Italian food has always been and will probably always be my favorite cuisine to make. I’m sure living in Sicily for three years gave me a certain affinity towards not only the culture, but the food as well. Much of the food is prepared quite simply with few ingredients. But the ingredients share one commonality. Freshness.
Unlike Americans, you’ll typically see Europeans at the market daily. It’s not uncommon for them to purchase the groceries that they need for only that day, and perhaps for breakfast the following day. Even then, in the small town I lived, most Sicilians stopped at their local cafe for a caffè (coffee) and a pastry for breakfast each morning.
I lived above a little woman named Nuncia in the small town Piano Tavola, which was about 20 minutes from Catania. Catania is a beautiful ancient city sitting at the foot of Mt. Etna, an active volcano. It’s the second largest city on the island (Palermo being the first) and is rich in history and culture. Besides having the best view of the volcano, the town is full of things to see and do.
Several castles still stand on the island and the Ursino Castle is open to tourists to view from the inside. The Piazza Del Duomo is the main square in Catania filled with shops and resturants. This is also where you’ll find the market, which is open stalls of any and everything you could possibly want to take home for dinner. The food is fresh and grown locally in the fertile soil around the volcano. There’s an array of vegetables, fruits, meats and cheeses. In this same market you’ll also find the Pescheria (fish market) where fish that were swimming just that morning are displayed on tables full of packed ice. You can’t get fish any fresher.
This recipe pays homage to the ingredients used in Sicily and to the techniques carried out by the locals. Fresh vegetables, prized panchetta, zippy citrus, and crunchy toasted pine nuts. Even local Sicilians can’t always have (or have time to make) fresh pasta. All of my coworkers and friends in Sicily swore by Barilla pasta when fresh just wasn’t an option, so that’s what I’m using for this simple recipe.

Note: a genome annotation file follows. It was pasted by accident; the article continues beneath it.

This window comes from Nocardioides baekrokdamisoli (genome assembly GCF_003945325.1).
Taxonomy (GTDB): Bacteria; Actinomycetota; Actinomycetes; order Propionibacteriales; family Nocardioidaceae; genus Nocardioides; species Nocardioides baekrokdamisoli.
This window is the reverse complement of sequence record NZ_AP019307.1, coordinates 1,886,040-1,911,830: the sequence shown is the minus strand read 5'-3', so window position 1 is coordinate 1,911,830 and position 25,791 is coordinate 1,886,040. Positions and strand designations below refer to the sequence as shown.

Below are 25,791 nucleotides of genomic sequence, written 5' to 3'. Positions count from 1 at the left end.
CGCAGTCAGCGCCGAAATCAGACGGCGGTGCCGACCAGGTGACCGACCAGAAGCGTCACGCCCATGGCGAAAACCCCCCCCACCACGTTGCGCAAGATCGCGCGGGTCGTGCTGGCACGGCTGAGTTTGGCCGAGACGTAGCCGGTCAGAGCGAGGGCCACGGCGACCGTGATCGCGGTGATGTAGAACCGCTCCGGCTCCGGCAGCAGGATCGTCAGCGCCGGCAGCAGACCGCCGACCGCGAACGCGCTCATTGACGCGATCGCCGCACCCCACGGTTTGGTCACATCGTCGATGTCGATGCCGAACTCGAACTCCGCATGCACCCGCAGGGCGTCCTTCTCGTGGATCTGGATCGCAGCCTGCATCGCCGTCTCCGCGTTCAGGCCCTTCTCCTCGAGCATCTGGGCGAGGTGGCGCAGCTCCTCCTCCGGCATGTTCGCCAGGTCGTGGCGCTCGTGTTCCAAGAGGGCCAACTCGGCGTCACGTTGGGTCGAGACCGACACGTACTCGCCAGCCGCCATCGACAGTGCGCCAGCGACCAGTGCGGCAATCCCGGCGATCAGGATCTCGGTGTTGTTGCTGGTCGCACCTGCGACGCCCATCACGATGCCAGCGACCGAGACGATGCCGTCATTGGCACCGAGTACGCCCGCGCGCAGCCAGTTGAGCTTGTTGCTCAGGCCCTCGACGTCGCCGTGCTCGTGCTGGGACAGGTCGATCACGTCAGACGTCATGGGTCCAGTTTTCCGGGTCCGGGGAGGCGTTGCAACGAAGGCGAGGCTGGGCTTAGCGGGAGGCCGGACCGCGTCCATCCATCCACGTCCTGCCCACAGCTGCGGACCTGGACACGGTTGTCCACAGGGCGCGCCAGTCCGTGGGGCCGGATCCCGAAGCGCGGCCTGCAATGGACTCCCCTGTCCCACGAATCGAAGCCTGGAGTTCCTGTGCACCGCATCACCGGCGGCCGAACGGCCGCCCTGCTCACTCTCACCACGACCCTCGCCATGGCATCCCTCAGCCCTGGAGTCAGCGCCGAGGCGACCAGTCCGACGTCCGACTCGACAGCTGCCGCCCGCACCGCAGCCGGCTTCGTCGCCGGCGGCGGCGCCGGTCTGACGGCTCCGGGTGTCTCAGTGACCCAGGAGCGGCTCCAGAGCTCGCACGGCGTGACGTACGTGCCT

The creaminess in this dish surprisingly does not come from the dairy but rather the emulsification between the hot pasta water and the fat from the pancetta. I still like to cheese this guy up with salty and sharp pecorino which lends its own body to this dish. For the noodle shape I chose a simple spaghetti noodle that gets coated nicely by this voluptuous sauce and wraps ever so nicely around your fork. This recipe makes enough for 3 to 4 servings. I’d recommend a side salad and maybe some bread to go along with it.
Pancetta, Broccolini, and Pecorino Romano Pasta:
*8 oz. Broccolini, stem ends trimmed and cut into bite size pieces
*1/2 Box Spaghetti Noodles, Barilla (8 oz.)
*3 oz. Pancetta, Diced
*Salt and Freshly Ground Black Pepper
*1 shallot, minced
*2 Cloves Garlic, minced
*1 tablespoon lemon zest
*1 cup pasta water, reserved
*1/4 to 1/2 cup Pecorino Romano, grated
1 – 2 tablespoons Pine nuts, toasted (optional)
Prepare an ice bath for the broccolini. Bring large pot of water to a boil. Add a couple of tablespoons of salt to the water and boil broccolini for 2 minutes. You don’t want to over season the water for the noodles because the panchetta and cheese both contain a high amount of salt on their own. Remove from water and plunge into ice bath until cool and remove to colander to drain.
Add a tablespoon of olive oil to now boiling water and cook pasta to al dente. About 9 minutes. Start rendering pancetta in cold pan large skillet or 9″ deep pan. Cook on medium low heat until almost crisp. Add in shallot and cook for 2 minutes or until translucent and add in minced garlic. Cook another minute or so until fragrant. Season with fresh pepper and salt and stir in lemon zest. Using tongs gently add in cooked pasta as well as 1/3 cup of the pasta water and toss to coat. Make sure to reserve about a cup of the pasta water to the side if your pasta is done before the pancetta. Add more pasta water as needed to create an even emulsion and add in about 1/4 cup of your grated pecorino. Toss and add the broccolini in to the dish. Taste for seasoning and adjust to your liking. Serve immediately with more cheese grated over the top.
This recipe is very simple but does take some technique. The trick is to have everything prepped and ready to go into the pan. So before you even turn the burner on and start cooking, make sure you’ve got all your prep work done. Garlic and shallots chopped as well as pancetta diced and broccolini trimmed, etc. With the prep work out of the way this dinner will come together very very quickly. The pine nuts are totally optional and are there to add a little textural crunch. If you’re not a fan of them..or the price..feel free to leave them off the plate.
When you think of your favorite Italian meal what does it include? If Italian is not your favorite cuisine, what tickles your fancy?